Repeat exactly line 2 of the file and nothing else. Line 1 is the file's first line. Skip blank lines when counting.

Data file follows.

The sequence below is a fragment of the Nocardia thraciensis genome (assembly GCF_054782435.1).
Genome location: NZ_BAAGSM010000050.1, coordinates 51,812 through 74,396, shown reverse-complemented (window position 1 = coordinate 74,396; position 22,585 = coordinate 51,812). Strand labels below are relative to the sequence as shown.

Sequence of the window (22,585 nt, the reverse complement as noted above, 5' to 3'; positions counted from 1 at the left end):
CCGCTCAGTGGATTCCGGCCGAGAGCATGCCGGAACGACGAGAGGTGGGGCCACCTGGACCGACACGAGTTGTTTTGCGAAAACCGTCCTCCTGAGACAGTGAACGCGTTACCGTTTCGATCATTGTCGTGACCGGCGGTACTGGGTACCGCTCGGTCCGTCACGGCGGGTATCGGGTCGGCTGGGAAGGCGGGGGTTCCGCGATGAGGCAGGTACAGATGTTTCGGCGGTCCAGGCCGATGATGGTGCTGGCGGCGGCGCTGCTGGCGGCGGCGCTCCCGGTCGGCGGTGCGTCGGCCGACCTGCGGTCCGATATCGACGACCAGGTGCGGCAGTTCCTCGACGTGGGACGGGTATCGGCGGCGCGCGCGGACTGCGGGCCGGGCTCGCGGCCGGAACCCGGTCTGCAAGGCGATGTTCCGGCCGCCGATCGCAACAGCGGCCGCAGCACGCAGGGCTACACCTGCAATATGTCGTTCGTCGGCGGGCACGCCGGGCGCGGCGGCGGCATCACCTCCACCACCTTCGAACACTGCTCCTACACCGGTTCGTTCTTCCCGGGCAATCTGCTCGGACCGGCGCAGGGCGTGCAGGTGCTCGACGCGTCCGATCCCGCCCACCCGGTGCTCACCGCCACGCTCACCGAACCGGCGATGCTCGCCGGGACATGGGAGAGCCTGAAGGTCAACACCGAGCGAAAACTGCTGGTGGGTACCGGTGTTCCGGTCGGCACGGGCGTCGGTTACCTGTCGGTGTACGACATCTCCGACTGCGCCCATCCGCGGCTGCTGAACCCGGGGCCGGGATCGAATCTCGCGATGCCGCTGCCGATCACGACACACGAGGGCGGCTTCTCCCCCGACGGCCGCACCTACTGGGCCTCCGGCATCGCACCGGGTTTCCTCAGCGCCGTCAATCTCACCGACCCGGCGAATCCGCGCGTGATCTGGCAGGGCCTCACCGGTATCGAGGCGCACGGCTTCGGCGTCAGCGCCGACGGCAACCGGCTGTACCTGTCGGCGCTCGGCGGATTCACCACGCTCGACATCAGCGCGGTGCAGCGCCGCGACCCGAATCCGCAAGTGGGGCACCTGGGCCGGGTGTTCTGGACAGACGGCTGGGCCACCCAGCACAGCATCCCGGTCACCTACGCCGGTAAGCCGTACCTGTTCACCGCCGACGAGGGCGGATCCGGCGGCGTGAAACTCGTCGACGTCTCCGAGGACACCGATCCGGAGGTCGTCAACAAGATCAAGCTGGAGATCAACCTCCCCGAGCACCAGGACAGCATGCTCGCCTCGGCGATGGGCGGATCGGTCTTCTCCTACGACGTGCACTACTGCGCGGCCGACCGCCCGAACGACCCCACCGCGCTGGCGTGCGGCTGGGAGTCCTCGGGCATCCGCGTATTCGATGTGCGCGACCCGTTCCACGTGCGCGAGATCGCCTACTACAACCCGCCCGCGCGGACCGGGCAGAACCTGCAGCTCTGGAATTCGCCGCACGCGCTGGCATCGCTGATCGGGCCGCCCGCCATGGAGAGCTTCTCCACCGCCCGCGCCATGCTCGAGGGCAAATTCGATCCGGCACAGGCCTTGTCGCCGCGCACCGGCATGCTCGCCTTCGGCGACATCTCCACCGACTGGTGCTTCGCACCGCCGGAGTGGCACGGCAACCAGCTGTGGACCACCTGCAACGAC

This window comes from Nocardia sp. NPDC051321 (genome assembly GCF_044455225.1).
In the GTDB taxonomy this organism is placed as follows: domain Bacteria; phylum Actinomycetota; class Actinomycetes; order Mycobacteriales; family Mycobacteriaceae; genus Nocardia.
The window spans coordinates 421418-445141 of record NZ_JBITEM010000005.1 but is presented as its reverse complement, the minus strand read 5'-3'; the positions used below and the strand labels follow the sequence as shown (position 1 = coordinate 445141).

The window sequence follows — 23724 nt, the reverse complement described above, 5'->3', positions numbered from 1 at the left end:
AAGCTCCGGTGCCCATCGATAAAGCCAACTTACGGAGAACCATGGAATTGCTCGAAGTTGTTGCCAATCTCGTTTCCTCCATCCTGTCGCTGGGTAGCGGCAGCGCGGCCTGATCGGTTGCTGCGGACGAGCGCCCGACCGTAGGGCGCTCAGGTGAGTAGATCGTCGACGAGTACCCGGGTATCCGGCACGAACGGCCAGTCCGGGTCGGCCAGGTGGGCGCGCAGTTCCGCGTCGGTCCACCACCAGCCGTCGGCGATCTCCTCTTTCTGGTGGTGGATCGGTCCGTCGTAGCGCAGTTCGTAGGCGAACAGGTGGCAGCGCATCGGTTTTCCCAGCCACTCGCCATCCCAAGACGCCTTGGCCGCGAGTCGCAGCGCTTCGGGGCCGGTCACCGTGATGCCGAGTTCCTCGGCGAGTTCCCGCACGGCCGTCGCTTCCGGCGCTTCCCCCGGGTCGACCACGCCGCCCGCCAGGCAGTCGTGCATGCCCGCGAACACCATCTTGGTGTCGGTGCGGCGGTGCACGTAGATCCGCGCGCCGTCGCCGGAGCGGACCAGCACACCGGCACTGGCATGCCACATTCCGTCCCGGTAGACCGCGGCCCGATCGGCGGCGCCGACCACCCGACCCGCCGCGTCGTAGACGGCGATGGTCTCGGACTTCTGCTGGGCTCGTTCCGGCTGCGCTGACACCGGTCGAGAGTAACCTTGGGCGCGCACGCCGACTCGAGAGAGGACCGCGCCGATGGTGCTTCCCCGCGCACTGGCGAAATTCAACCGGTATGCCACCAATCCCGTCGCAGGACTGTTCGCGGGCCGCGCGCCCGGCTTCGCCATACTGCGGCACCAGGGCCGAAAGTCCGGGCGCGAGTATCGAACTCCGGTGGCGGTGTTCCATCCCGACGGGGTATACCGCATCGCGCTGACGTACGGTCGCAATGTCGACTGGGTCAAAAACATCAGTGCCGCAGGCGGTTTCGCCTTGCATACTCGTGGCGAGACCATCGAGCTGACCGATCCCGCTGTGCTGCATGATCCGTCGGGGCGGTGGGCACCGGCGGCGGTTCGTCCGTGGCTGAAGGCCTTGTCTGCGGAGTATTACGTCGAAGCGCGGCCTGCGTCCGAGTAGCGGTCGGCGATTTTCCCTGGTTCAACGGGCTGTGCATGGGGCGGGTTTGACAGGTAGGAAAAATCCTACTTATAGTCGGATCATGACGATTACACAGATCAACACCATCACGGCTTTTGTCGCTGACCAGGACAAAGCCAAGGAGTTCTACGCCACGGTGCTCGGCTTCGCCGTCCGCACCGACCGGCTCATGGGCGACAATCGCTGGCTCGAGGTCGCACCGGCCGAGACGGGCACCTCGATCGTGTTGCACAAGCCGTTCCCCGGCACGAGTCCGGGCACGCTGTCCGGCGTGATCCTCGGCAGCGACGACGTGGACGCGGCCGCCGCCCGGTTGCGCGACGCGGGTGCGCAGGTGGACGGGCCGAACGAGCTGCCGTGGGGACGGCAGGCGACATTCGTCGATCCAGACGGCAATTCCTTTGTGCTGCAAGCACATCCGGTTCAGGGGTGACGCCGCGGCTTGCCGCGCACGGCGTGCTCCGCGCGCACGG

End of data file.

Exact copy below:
Genome location: NZ_BAAGSM010000050.1, coordinates 51,812 through 74,396, shown reverse-complemented (window position 1 = coordinate 74,396; position 22,585 = coordinate 51,812). Strand labels below are relative to the sequence as shown.